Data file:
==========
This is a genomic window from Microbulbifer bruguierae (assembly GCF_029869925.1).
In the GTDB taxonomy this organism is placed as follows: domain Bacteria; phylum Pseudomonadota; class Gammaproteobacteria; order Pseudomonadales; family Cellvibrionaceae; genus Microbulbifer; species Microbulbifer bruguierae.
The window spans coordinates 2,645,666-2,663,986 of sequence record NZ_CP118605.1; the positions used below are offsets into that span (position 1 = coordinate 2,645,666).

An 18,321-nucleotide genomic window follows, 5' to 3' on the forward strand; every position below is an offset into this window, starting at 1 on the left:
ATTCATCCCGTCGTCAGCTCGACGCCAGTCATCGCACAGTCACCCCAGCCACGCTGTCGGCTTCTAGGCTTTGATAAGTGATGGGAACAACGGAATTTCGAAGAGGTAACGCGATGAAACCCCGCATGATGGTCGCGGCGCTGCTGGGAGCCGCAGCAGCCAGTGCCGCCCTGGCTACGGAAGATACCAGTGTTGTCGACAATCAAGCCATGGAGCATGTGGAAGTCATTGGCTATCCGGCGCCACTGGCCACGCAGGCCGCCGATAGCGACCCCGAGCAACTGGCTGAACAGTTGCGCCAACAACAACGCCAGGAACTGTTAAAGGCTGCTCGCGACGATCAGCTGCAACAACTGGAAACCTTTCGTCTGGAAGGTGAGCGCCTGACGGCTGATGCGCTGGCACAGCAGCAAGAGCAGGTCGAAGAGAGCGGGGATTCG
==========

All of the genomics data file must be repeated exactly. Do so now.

This is a genomic window from Microbulbifer bruguierae (assembly GCF_029869925.1).
In the GTDB taxonomy this organism is placed as follows: domain Bacteria; phylum Pseudomonadota; class Gammaproteobacteria; order Pseudomonadales; family Cellvibrionaceae; genus Microbulbifer; species Microbulbifer bruguierae.
The window spans coordinates 2,645,666-2,663,986 of sequence record NZ_CP118605.1; the positions used below are offsets into that span (position 1 = coordinate 2,645,666).

An 18,321-nucleotide genomic window follows, 5' to 3' on the forward strand; every position below is an offset into this window, starting at 1 on the left:
ATTCATCCCGTCGTCAGCTCGACGCCAGTCATCGCACAGTCACCCCAGCCACGCTGTCGGCTTCTAGGCTTTGATAAGTGATGGGAACAACGGAATTTCGAAGAGGTAACGCGATGAAACCCCGCATGATGGTCGCGGCGCTGCTGGGAGCCGCAGCAGCCAGTGCCGCCCTGGCTACGGAAGATACCAGTGTTGTCGACAATCAAGCCATGGAGCATGTGGAAGTCATTGGCTATCCGGCGCCACTGGCCACGCAGGCCGCCGATAGCGACCCCGAGCAACTGGCTGAACAGTTGCGCCAACAACAACGCCAGGAACTGTTAAAGGCTGCTCGCGACGATCAGCTGCAACAACTGGAAACCTTTCGTCTGGAAGGTGAGCGCCTGACGGCTGATGCGCTGGCACAGCAGCAAGAGCAGGTCGAAGAGAGCGGGGATTCG